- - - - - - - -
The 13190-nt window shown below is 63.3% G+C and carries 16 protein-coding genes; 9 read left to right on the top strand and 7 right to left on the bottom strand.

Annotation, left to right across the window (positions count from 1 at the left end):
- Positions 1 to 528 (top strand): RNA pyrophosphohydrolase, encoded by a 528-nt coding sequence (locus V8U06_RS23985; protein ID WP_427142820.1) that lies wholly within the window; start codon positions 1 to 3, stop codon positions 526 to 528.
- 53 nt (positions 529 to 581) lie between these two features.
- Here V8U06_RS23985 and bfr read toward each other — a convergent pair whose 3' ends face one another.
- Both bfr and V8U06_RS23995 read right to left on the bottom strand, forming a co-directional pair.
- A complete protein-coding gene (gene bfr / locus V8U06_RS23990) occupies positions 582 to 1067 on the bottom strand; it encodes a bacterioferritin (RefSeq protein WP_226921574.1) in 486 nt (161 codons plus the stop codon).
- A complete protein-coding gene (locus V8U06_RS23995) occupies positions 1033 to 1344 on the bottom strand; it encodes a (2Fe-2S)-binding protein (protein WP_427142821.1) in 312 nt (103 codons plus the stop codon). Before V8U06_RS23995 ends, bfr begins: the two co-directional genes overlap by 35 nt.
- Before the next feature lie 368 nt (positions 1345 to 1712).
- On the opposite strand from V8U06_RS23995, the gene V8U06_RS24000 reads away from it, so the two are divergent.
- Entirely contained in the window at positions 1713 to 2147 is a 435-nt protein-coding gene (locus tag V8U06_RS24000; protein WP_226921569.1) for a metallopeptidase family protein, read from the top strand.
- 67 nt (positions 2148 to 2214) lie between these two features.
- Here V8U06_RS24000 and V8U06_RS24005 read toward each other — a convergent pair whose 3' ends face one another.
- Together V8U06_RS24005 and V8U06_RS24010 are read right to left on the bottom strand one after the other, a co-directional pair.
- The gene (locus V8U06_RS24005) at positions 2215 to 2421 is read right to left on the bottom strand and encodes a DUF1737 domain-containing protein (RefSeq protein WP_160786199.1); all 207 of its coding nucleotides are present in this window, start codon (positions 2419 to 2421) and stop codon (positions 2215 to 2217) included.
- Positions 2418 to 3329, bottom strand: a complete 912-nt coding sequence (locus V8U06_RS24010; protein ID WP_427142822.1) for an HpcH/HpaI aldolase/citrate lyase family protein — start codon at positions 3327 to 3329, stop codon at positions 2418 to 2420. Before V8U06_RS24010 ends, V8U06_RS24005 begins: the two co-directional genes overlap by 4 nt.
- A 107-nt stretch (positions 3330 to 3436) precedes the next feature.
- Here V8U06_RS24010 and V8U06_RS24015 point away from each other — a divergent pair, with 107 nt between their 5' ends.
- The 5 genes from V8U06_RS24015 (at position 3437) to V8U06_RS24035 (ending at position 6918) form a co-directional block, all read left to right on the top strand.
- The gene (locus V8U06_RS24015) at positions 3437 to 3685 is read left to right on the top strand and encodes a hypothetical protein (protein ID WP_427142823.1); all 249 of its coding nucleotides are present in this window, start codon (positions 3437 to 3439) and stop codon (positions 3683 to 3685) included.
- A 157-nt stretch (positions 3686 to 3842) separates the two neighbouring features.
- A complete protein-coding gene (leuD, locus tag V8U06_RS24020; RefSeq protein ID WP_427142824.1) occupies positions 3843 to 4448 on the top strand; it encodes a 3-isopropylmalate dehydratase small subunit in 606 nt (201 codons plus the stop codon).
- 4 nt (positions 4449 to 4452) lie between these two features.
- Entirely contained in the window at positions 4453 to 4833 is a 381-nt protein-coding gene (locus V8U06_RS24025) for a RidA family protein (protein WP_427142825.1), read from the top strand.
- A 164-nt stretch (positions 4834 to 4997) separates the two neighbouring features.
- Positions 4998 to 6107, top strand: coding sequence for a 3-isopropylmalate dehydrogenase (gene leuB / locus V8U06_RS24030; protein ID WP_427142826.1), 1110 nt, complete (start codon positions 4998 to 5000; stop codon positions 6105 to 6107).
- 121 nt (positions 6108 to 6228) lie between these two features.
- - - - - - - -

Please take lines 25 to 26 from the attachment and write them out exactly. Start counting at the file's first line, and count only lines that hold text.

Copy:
- A 164-nt stretch (positions 4834 to 4997) separates the two neighbouring features.
- Positions 4998 to 6107, top strand: coding sequence for a 3-isopropylmalate dehydrogenase (gene leuB / locus V8U06_RS24030; protein ID WP_427142826.1), 1110 nt, complete (start codon positions 4998 to 5000; stop codon positions 6105 to 6107).